Interview to Andrew E.C. Gaska, author of ALIEN RPG: Colonial Marines Operations Manual
In recent days, we had the privilege of being able to interview Andrew E.C. Gaska, the lead writer for story and setting of ALIEN RPG, the award-winning official RPG of the ALIEN franchise by the Swedish publisher Free League Publishing. He is, in fact, the signature on Chariot of the Gods and Destroyer of Worlds, the two Cinematic Scenarios released so far and on the very recent Colonial Marines Operations Manual, which we reviewed a month ago. Beyond that, Andrew E.C. Gaska is also a consultant for 20th Century Fox regarding the continuity and canon of the ALIEN brand and other major franchises, as well as being an acclaimed science fiction writer.
So let’s go back to the interview, in which interesting topics emerged such as the management of the canon of a famous brand and the future of ALIEN RPG.
Intervie to Andrew E.C. Gaska
Hi Andrew, thank you for your time. We know that as well as being the lead writer and setting writer for ALIEN RPG, you are an acclaimed writer of Sci-Fi novels and that you also have a prolific career in the world of comics, as well as being a consultant for 20th Century Fox for the continuity and canon of the ALIEN, Predator and Planet of the Apes brands. Please, tell us a little more about yourself.
Hello, and thank you! Looks like you covered the big stuff above! I’m also an avid toy collector and would die for my cat, Adrien. There’s a lot about me to tell, but let’s talk about RPGs and ALIEN!
When did you approach the world of roleplaying games? When did you start writing for roleplaying games and what prompted you to become involved in games creation?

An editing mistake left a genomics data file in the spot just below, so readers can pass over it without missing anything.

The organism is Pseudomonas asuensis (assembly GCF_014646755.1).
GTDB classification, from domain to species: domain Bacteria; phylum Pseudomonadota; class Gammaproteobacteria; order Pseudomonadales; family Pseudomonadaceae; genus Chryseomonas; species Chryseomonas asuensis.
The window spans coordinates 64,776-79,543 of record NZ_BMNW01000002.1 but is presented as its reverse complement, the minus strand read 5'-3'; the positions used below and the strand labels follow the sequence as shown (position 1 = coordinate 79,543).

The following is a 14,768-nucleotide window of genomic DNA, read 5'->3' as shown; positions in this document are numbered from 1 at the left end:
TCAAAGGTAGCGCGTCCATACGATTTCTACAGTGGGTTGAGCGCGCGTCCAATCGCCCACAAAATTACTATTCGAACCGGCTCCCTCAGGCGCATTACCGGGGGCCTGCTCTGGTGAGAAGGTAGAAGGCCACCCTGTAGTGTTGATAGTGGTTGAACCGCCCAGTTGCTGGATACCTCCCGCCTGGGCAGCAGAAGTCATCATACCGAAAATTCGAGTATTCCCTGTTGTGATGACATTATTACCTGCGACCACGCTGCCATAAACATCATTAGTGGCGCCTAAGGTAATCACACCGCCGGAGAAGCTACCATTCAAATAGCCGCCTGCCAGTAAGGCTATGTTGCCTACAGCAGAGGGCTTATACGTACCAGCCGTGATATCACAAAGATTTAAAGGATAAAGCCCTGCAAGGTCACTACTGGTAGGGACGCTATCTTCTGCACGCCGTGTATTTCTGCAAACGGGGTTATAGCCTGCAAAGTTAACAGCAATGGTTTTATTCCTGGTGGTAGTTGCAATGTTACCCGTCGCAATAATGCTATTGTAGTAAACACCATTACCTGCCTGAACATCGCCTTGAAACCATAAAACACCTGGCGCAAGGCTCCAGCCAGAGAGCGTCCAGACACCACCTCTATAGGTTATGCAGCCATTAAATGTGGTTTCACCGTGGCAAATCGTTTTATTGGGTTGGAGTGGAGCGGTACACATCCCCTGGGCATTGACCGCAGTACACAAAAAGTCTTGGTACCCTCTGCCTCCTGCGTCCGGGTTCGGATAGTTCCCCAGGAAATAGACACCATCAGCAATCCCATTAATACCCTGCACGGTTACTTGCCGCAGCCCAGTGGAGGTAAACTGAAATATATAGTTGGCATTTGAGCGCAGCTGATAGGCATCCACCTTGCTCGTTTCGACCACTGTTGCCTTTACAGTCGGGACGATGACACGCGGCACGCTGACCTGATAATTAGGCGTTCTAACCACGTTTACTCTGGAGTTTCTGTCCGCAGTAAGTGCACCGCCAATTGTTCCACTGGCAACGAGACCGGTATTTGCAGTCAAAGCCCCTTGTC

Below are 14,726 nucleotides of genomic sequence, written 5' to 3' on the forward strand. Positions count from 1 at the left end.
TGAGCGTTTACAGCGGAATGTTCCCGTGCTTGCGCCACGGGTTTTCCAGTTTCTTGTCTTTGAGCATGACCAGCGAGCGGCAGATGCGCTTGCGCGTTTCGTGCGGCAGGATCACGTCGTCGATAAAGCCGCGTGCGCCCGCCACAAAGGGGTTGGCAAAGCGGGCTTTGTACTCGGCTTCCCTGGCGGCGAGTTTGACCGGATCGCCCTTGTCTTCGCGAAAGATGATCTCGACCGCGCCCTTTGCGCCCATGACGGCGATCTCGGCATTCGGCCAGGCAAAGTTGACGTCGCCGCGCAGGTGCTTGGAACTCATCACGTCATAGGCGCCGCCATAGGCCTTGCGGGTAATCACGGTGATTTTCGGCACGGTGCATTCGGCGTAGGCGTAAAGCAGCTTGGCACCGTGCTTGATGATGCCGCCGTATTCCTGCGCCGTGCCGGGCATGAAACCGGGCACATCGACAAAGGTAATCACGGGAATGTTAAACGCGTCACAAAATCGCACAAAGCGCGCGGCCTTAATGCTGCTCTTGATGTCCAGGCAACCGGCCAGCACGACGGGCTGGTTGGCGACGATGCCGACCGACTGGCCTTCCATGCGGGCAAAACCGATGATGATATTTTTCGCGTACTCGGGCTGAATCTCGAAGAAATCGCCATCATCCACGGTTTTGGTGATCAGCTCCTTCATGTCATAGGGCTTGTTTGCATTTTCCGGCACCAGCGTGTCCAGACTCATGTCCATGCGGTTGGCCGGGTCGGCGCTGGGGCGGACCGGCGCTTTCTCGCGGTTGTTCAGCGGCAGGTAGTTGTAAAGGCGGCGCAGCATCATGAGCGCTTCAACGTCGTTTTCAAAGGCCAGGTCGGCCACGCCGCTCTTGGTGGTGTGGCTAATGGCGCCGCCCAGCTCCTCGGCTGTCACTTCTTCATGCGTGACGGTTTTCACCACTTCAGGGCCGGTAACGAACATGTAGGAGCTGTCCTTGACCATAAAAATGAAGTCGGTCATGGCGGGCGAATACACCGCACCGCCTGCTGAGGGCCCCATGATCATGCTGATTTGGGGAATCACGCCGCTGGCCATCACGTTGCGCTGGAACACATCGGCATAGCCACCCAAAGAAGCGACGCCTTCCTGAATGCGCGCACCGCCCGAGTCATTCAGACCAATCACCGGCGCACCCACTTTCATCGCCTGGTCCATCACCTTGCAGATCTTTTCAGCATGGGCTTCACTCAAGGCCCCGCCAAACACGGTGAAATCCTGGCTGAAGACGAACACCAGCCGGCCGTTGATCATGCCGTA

I approached the RPG world when I was 12 and my mom bought me the D&D Basic red boxed set! I was hooked, became a game master for about 20 years and then had to put it away because of work. After I wrote my first Planet of the Apes novel (Conspiracy of the Planet of the Apes), Josh Izzo (formerly franchise director for Fox) read it and asked me to be a consultant on POTA for them. This led to me working on the Alien Bible and completely writing the Predator one. Fox told me if I could find someone who wanted to make an ALIEN RPG who would have me write it, they would approve it. I shopped it around for 18 months before my friend Joe Lefavi found Free League. They had just told him that their dream RPG was ALIEN, so the stars aligned and here we are.
Being the holder of the canon and continuity of such important brands that gather a large number of enthusiasts must be a considerable responsibility. How do you relate to the expectations, tastes and even the demands of the fans, who are sometimes too fussy?
Well, there is a common misconception that I set canon, which isn’t the case. I look for the canon that is there, make my recommendations on connecting the dots to include stuff that may or may not work, and then am approved by a franchise director. My title is franchise consultant. Usually my recommendations are approved, but ultimately it’s up to Fox/Disney, not me. Once they rubber stamp it, I just call ‘em as I see ‘em.
The films and the game Alien Isolation are Tier one canon. After that, everything is Tier 2 (expanded canon) or lower. The best way to incorporate as much as possible is to implement what I call “barroom canon,” which allows everything to fit within the context of “the version of the story you read was overheard by someone talking to someone else that was told by their drunk cousin about the event.”
This leaves room for it to may or may not be true, as per your personal head canon. Most fans have been happy with the approach, because it gives them free reign to determine what they consider the truth while still establishing a canon framework around it. I am very active with the fans, I love to talk to Alien. Every now and then there is an angry fan who wants to know who the hell am I to tell them what is canon?
The answer to that is simple: I’m just the guy they hired to figure it out and make recommendations. I then report back on the final word as approved. The only thing different about me is that I stuck through this as a career despite all the ups and downs that make most people seek more stable employment than the creative industry offers.